Intentional Programming

Intentional Programming

« Back to Glossary Index
Email
Twitter
Visit Us
Follow Me
LINKEDIN
Share
Instagram

Intentional Programming is a software development paradigm that aims to improve the process of writing software by placing the primary focus on a developer’s intent, rather than on the specific details of the programming language being used.

The concept was pioneered by Charles Simonyi, a former Microsoft executive known for his work on the Microsoft Office suite. At its core, Intentional Programming is about creating software in a high-level, abstracted way, allowing developers to focus on solving the problem at hand rather than getting bogged down in the intricacies of syntax and low-level implementation details.

Intentional Programming typically involves the creation of a “domain-specific language” (DSL) which is specifically tailored to the problem area the software is addressing. This allows developers to write code in a language that is closer to the language of the problem domain.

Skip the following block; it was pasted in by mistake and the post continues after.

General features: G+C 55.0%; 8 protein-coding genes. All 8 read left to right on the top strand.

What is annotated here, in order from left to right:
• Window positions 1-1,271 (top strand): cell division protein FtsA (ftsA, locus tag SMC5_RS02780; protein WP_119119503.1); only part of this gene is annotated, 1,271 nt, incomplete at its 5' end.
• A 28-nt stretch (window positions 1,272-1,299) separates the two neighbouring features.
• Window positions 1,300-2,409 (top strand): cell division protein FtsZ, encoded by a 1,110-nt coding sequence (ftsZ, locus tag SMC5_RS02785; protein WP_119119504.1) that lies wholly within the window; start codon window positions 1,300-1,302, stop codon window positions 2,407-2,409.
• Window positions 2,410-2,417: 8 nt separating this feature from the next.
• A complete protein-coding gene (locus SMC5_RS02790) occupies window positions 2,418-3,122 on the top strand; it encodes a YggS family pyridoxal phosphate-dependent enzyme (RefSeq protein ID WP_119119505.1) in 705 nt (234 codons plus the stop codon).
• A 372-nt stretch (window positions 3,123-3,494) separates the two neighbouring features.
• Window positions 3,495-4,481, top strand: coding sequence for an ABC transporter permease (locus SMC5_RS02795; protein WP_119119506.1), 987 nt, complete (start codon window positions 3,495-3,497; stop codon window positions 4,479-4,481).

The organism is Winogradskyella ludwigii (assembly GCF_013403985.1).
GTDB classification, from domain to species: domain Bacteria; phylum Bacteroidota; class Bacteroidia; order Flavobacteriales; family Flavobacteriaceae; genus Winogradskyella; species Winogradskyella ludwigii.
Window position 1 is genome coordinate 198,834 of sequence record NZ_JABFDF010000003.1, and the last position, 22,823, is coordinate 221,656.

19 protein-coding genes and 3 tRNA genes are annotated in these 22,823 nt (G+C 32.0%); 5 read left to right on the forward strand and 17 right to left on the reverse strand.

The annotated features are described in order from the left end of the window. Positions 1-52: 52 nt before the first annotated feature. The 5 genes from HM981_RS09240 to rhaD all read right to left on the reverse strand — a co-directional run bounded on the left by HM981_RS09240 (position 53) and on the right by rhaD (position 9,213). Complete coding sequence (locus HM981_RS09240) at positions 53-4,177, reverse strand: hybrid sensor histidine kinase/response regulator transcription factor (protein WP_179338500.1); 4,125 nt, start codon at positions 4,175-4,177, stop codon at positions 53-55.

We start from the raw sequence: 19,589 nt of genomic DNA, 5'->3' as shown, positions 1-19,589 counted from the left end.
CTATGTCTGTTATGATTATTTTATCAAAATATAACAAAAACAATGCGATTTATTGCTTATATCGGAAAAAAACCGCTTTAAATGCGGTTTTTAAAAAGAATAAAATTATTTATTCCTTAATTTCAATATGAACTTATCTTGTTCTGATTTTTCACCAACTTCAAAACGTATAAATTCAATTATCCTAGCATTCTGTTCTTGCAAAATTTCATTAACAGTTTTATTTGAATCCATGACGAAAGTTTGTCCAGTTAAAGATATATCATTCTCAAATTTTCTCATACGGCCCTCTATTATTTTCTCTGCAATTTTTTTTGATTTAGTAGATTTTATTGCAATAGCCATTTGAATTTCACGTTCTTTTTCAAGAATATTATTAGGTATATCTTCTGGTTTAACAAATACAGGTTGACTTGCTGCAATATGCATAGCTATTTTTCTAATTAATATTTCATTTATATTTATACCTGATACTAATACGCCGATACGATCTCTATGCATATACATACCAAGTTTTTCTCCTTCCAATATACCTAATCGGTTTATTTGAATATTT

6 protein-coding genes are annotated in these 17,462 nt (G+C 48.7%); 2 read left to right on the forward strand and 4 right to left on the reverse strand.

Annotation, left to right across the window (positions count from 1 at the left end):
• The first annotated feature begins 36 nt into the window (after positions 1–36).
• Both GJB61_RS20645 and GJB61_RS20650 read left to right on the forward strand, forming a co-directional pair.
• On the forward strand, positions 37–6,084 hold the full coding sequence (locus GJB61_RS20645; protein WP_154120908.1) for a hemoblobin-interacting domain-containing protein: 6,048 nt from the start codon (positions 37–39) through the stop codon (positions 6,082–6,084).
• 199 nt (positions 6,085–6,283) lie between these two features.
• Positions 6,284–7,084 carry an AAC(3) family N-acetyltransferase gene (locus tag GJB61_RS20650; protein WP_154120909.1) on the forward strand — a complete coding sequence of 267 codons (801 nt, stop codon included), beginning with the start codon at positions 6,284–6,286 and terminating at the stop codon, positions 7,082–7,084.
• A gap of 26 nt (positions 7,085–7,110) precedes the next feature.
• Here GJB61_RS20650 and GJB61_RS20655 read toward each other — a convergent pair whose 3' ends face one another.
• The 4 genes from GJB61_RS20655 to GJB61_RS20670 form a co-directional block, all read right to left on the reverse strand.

This higher level of abstraction is intended to make the code easier to read, understand, and maintain. It allows for the expression of programs as a set of intentions—what needs to be done, rather than how to do it. The “how” is then taken care of by a compiler or interpreter, which translates the high-level, intention-based code into a form that can be executed by a computer.

In addition to improving readability and maintainability, Intentional Programming also aims to make software development more accessible to non-programmers. By using DSLs that are closer to natural language, it’s hoped that subject matter experts can be more directly involved in the development process, resulting in software that is more closely aligned with business needs.

Intentional Programming remains a somewhat niche area in the broader software development landscape, but the principles of higher-level abstractions, readability, and involvement of non-programmers are becoming increasingly common, particularly in the growing field of low-code and no-code development platforms.

You may also like...